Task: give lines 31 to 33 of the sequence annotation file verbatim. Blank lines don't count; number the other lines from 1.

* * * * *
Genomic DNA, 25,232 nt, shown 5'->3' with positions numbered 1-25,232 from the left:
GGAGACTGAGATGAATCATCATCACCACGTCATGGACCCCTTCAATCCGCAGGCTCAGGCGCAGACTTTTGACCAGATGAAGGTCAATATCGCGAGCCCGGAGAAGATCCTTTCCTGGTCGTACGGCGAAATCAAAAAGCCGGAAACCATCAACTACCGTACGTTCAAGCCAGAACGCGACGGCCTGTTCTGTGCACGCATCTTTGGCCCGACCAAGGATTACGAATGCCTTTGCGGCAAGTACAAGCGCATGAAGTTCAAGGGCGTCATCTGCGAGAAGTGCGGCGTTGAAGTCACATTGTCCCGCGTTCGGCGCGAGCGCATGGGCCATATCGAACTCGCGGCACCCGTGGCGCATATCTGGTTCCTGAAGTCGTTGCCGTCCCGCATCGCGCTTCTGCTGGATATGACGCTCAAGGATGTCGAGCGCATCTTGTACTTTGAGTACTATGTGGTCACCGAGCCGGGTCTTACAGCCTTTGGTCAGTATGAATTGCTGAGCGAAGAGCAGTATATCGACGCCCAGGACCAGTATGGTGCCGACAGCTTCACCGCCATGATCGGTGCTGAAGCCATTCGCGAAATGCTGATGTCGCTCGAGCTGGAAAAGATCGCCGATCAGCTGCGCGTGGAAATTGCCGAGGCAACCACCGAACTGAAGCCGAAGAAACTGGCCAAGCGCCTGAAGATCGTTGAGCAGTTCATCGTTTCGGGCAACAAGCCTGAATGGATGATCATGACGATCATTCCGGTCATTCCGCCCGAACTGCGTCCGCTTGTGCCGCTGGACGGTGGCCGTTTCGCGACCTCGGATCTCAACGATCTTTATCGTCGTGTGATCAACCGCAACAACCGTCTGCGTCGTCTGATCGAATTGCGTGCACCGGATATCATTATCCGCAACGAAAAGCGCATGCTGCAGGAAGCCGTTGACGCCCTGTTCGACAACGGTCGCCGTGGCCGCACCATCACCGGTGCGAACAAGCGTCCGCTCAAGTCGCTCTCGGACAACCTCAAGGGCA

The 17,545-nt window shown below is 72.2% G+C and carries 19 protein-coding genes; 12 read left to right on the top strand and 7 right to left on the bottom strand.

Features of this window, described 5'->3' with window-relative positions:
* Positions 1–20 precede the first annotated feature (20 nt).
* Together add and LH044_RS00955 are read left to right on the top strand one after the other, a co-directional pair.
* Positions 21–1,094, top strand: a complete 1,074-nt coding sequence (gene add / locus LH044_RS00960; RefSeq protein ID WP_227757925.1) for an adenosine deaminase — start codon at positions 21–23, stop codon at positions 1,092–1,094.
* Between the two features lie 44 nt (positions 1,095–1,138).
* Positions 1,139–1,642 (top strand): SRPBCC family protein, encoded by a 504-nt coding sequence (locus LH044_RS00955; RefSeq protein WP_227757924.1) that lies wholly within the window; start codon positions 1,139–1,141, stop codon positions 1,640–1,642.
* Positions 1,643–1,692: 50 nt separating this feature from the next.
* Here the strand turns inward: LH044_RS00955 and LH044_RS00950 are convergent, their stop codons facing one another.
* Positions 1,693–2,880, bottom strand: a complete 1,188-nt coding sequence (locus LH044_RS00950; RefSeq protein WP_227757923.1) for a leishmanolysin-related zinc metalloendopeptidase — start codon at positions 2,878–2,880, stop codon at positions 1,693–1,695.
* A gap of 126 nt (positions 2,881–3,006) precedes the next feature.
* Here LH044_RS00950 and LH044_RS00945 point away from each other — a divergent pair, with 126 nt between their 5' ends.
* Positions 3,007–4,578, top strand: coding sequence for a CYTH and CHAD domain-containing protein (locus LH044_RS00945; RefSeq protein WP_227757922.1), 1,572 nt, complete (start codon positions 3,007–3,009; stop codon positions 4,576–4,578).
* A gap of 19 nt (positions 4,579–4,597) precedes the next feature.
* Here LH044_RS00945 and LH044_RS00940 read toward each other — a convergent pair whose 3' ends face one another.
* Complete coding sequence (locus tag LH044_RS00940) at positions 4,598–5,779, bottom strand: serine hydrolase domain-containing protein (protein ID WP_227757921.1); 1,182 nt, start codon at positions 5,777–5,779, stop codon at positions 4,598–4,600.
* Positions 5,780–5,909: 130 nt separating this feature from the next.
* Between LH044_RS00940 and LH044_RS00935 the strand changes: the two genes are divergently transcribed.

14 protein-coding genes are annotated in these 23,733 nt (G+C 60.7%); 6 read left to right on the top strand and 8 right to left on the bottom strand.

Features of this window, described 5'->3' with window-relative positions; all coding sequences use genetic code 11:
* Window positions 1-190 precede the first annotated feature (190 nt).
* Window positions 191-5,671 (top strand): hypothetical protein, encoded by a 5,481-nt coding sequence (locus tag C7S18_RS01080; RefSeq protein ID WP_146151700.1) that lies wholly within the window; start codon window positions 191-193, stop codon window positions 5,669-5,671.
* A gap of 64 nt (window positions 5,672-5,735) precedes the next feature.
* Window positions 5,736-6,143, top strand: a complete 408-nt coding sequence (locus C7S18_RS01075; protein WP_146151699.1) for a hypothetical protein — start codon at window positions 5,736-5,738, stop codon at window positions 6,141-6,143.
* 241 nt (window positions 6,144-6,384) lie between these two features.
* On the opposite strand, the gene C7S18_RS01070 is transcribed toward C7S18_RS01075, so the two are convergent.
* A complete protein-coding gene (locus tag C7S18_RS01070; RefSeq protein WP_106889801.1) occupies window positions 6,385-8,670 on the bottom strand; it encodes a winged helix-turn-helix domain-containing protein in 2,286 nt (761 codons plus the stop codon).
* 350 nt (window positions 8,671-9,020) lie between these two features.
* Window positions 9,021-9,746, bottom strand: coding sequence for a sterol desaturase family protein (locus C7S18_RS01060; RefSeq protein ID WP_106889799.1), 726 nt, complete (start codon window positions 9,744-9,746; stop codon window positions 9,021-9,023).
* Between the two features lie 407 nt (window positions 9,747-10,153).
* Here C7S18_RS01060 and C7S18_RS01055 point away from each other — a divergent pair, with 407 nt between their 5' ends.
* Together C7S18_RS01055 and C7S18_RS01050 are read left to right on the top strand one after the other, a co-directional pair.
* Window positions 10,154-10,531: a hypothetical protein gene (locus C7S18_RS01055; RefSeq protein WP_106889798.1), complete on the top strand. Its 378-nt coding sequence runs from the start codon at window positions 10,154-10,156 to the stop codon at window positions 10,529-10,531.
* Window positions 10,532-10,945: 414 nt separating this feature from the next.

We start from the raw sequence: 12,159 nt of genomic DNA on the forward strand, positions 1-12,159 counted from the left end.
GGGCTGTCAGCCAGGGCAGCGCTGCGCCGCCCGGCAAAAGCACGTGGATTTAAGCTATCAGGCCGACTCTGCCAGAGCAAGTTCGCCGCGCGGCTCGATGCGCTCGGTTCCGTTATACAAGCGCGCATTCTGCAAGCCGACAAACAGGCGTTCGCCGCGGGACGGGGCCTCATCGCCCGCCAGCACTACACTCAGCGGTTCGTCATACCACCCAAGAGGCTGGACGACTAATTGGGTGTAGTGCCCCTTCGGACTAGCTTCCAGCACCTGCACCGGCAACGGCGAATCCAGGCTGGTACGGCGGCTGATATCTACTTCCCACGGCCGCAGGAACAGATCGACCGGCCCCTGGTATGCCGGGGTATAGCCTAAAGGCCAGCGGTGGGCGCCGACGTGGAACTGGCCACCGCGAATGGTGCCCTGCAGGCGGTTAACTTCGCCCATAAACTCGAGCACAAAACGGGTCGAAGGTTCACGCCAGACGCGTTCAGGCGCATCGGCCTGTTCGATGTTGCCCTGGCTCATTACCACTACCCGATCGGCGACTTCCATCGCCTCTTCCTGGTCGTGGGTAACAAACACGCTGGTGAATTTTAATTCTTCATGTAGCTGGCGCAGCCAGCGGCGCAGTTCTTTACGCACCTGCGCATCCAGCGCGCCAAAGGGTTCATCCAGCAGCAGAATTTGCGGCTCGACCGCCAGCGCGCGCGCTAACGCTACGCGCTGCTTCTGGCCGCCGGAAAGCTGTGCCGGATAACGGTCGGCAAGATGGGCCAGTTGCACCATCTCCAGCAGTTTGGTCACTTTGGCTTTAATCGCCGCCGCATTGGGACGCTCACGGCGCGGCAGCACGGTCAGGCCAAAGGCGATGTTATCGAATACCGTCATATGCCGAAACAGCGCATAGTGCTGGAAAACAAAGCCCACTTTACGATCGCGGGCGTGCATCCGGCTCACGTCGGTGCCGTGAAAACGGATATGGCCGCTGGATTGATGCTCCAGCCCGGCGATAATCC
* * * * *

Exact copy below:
* Window positions 9,021-9,746, bottom strand: coding sequence for a sterol desaturase family protein (locus C7S18_RS01060; RefSeq protein ID WP_106889799.1), 726 nt, complete (start codon window positions 9,744-9,746; stop codon window positions 9,021-9,023).
* Between the two features lie 407 nt (window positions 9,747-10,153).
* Here C7S18_RS01060 and C7S18_RS01055 point away from each other — a divergent pair, with 407 nt between their 5' ends.